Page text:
The Pew Research Center reported in January 2014 that nearly a quarter of American adults had not read a single book in the previous year. If you think that number is encouraging, consider that the number of non book readers has nearly tripled since 1978.
The reasons behind that dwindling number can be debated: Internet and TV conspiring to leave reading a boring activity in a society that more and more requires instant gratification, or parents who fail to teach their children the joy of the printed word. Which reminds me of a meme I saw recently: “If you think reading is boring, you’re not doing it right.” Novelist Samuel R. Delany said that a book is only as good as what its words make happen inside the reader’s head. Well, most books today do little to inflame my imagination.
But the gist of this post is the correlation between reading and writing. My writing keeps me from reading as much as I’d like, and I’ve read in a number of writing forums that most writers don’t care to read. Which prompts the question, if one doesn’t enjoy reading, how can one write well?
Depending on which source you read, somewhere between 600,000 and 1,000,000 books are published every year in the U.S. Many of those—perhaps as many as half or even more—are self-published. On average, a self-published title sells fewer than 250 copies, most to family and friends. It seems to me that self-publishing is an exercise in futility. Of course, some, like Fifty Shades of Grey, succeed at winning the lottery. But most writers stand a greater chance of winning a lottery than being courted by a major publisher and achieving bestseller status.
With so many new books being published annually and with the number of consumers (readers) diminishing, what is it that prompts so many to think they have a story to tell? Moreover, that their story is worth telling let alone reading, especially if it’s not well-written or even edited—in short a first draft uploaded to the Internet?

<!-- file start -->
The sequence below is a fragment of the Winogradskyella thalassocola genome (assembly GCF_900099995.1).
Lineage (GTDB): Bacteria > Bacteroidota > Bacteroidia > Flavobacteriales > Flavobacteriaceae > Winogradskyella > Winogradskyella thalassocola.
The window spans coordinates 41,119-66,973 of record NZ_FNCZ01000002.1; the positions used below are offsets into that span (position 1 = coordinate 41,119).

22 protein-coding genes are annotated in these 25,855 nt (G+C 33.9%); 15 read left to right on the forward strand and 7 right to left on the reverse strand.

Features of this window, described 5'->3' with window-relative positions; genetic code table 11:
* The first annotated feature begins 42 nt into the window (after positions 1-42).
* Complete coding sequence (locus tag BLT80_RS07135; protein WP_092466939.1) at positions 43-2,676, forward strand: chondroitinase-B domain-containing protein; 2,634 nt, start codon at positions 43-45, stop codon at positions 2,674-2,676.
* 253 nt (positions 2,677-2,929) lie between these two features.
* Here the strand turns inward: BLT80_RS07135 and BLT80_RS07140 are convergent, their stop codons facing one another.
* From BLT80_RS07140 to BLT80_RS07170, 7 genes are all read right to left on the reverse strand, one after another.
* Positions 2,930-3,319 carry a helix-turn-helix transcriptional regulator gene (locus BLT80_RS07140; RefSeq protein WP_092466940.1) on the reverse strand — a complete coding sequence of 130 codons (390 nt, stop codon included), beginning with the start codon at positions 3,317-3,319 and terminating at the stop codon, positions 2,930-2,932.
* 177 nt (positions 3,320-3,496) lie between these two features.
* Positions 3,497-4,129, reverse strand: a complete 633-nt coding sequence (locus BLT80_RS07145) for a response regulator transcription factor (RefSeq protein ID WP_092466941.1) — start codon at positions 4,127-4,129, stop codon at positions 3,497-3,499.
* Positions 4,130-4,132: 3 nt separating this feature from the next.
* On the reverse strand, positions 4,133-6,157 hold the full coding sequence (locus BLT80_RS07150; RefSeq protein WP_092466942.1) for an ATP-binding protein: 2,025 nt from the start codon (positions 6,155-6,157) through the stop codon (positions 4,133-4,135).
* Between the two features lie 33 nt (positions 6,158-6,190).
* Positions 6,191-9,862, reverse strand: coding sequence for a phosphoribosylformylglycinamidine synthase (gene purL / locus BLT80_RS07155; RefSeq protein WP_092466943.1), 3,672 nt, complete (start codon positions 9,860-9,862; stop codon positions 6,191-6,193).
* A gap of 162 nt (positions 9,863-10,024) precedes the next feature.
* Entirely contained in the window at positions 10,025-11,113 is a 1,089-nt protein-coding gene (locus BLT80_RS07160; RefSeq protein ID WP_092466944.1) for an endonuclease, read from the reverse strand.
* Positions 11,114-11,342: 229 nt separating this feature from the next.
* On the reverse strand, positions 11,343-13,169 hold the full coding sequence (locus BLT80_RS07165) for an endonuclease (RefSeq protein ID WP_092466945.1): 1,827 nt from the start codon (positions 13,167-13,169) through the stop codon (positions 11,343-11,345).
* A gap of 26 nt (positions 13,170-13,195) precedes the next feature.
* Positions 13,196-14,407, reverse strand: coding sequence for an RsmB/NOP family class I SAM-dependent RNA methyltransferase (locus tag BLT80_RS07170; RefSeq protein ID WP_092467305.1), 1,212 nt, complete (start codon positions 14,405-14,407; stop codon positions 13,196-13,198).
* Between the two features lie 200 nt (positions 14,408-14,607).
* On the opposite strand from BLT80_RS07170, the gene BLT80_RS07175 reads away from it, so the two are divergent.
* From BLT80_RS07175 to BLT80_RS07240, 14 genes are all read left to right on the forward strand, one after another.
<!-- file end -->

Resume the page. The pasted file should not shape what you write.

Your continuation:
I don’t have an answer, and I’m not even certain the question is worth asking; but I am curious.
Many seem to view the writing life as glamorous. While I enjoy the creative process and find little else in life as gratifying as arranging words on a blank monitor, I don’t find the writing life glamorous in the least. While I find my muse in a cigar, a pot of coffee, and blaring Bose speakers, those images are hardly enchanting. I wonder if those household names who drive the profits of the big five publishers view the writing life as glamorous. Maybe James Patterson does now that he guests on Castle and appears in commercials to tout books that he no longer writes himself.
Writing requires work and dedication, along with a desire to learn and improve craft. And the real work commences after I type “The End”: finding an audience—or perhaps more accurately, helping an audience find me.
Many seem to think that uploading a file to websites like CreateSpace will result in royalties pouring in. A good social network is said to help—traditional publishers ask, in their submission guidelines, about your social network—but the numbers are slim: only one or two in a million succeed.
So I submit the question: What is it that prompts so many to think that they can lay claim to an audience that is declining?